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Friday, October 7, 2011

Recovering a Lamp Shade

When I was up north a month ago I found this pretty pink and blue fabric that I fell in love with at first sight. Which was odd since I’m not a big pink person but lately it is sneaking into my closet and my home. Perhaps I’m becoming more girly as I get older who knows.

fabric

(This pic is of items I recently brought home from up north: antique tray that Mom bought me, milk glass bowl filled with some tomatoes from my yard, fabric and cool dishcloth from another country I can’t remember right now – another gift from Mom)

I immediately decided that the fabric must go into my bedroom and thus prompt a bedroom makeover of sorts. My predominately blue bedroom didn’t have a lick of pink in it (except for a bowl that I use to hold bracelets on my vanity) so I decided that this square piece of fabric (it was a fat quarter or whatever the quilting squares are called) would become the piece that my room was centered around – the only problem was that they only had a small square of the fabric. In my mind I could use it to make a throw pillow cover, frame it or recover a lamp shade.  I immediately thought about the pillow but then I came across these pictures on Pinterest and decided that I didn’t want a single throw pillow but rather, I wanted two accent pillows and I wanted them to match. Since I didn’t have enough fabric I decided to scrap the pillow idea (plus I had something else in mind by this point on that front).

 

I found a pretty table lamp from Marshall’s on clearance for $20. I loved the shiny base and the white drum shade, which I knew would be perfect if I covered it with my fabric. (Please ignore that the plastic wrap was still on the shade in these pics – I didn’t uncover it until I started working on it.)

newshade_before_athomewithh Immediately I noticed a problem – my fabric was not long enough to wrap around the circumference of the entire shade.

newshade_notbigenough_athomewithhThe shade height was 9” and my fabric was 19.5” long so I realized that I could cut it in half, stitch the two pieces together and then cover the shade with some fabric to spare.  I would still have plenty to wrap over the edges of the shade  since ideally you want at least half an inch extra on the top and bottom of the shade. (The pic makes it look like the fabric isn’t long enough in height but it was more than long enough – I just had a hard time taking a picture with one hand!)

Since I was feeling lazy and this was the last craft project I did in one night (I did three!) I got lazy and decided to just use fusible webbing (Stitch Witchery) to 'stitch’ the two pieces of fabric together.  I folded over the raw edge and then used the iron-on fusible webbing to join the fabric together, ensuring I matched up the pattern.

newshade_joinfabric_athomewithh To get it started, I applied a thin stripe of hot glue from my glue gun to the shade and then pressed the fabric onto the glue, ensuring it was straight.  I tried this a couple of times since stopping to take pictures was nearly impossible since the hot glue sets quickly.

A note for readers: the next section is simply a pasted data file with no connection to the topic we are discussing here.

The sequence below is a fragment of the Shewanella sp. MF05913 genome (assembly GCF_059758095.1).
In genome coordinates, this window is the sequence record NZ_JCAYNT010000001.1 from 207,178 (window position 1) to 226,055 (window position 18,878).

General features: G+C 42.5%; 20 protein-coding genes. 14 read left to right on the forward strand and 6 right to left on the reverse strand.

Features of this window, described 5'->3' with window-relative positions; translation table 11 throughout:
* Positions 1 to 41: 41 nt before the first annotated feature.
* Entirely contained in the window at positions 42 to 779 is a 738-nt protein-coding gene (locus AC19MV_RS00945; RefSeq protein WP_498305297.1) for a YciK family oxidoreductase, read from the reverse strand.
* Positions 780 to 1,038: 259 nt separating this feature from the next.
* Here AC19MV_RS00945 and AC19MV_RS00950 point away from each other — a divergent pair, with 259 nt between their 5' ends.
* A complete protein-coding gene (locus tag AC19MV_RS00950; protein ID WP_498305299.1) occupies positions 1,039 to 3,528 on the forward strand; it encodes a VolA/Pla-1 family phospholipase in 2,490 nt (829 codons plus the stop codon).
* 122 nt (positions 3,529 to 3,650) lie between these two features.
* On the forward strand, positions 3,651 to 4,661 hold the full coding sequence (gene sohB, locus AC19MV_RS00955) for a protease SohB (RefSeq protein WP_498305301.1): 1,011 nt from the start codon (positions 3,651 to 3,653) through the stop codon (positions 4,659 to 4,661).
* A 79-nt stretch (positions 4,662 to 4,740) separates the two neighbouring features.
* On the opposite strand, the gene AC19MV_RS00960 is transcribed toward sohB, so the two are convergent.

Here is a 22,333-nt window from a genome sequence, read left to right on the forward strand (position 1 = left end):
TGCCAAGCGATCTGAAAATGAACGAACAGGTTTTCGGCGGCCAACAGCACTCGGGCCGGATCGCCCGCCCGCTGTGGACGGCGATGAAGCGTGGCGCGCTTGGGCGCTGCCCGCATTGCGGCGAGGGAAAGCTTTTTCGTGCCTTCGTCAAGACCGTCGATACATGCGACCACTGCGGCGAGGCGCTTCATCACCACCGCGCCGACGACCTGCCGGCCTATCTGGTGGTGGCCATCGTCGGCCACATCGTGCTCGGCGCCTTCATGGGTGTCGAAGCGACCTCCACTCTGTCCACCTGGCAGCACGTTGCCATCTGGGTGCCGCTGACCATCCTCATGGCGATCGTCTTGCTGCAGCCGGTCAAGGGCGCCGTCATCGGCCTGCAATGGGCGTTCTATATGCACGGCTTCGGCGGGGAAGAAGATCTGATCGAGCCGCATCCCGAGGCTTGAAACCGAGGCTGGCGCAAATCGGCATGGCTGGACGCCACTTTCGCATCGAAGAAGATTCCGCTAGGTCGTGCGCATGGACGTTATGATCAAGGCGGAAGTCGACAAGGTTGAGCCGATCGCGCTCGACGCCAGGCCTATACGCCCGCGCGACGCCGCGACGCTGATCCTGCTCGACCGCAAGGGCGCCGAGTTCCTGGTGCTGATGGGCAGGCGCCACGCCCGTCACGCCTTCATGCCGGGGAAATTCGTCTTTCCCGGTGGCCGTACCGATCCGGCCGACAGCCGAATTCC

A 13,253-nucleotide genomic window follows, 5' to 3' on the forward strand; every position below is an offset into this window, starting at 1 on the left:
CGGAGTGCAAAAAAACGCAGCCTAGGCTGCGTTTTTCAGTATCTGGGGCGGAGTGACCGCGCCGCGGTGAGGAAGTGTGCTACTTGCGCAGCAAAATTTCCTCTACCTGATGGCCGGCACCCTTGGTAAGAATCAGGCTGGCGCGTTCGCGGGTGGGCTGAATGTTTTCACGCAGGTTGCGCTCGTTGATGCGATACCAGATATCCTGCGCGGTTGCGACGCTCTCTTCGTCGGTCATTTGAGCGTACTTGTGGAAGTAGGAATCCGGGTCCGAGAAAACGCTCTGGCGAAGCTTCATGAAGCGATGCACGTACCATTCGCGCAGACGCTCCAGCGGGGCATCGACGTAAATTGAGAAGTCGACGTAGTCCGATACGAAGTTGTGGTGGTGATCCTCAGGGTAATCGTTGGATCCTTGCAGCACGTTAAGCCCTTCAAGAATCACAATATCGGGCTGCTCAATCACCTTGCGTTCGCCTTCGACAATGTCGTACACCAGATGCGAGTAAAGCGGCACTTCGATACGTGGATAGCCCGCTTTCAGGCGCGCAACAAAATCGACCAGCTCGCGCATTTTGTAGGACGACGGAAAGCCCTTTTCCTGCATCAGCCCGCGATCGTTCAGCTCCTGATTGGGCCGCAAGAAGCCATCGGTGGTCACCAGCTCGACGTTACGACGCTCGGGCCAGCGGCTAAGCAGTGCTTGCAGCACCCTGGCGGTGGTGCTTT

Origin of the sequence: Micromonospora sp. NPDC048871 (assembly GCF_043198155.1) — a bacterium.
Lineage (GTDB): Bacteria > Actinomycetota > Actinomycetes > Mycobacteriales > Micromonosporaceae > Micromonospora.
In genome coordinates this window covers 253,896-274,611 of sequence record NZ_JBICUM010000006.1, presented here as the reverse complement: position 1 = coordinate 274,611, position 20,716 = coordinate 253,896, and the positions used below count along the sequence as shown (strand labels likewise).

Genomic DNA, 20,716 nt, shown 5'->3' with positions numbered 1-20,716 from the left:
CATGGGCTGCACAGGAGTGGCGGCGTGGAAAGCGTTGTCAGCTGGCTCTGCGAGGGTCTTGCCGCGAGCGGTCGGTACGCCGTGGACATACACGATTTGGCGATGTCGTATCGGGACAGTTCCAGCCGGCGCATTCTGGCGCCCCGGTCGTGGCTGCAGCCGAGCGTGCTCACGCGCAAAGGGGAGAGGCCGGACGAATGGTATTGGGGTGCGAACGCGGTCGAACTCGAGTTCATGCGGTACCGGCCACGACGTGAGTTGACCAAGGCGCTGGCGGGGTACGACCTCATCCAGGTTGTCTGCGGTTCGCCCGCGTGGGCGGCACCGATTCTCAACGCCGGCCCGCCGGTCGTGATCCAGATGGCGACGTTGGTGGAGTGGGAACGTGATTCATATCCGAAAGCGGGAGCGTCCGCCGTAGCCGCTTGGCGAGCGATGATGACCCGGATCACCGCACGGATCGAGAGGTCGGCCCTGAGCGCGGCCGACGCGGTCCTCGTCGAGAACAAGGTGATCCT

newshade_glue_athomewithh I’m sure this would be much easier if I had another set of hands but my method was to align the pattern along the top, pull it over the edge of the shade and press it to the bead of glue that I applied to the inside upper lip of the shade. You have to move quickly before the hot glue sets and be careful not to press your fingers into the glue since hot damn, that stuff burns!

newshade_wrapping with fabric_athomewithh I then repeated to the edge along the bottom of the shade. The bottom was a little trickier since you want to make sure you pull the fabric so there aren’t any wrinkles or sagging fabric and so it lays gently on the shade. It was also key to keep your pattern straight so it doesn’t look all wonky. Yes, I just pulled out the word ‘wonky.’ You’re welcome.

To finish I had to run a line of hot glue along the edge of one side of the fabric and press the other side on top. Since you end up with a seam (and technically I had two since I had to stitch the fabric together at the beginning), position the shade so that the seam side is at the back of the lamp.

Finally, I had a finished shade! Well, not totally finished since I want to get some ribbon to cover my ugly edges on the inside of the shade but since you don’t see the inside I likely won’t get around to it anytime soon since I have more pressing things to do…like clean my house.

newshade_athomewithhTotal cost of new lamp:

$20 – lamp from Marshalls

$1.50 – fabric square

$0 – hot glue and hot glue gun since I already own them (though I think they are fairly inexpensive if you buy them. I don’t remember since I’ve had mine FOREVER – seriously like 14 years)

$? – ribbon to wrap the inside (haven’t done this yet so I have no idea what it will cost me)

Total: $21.50 so far

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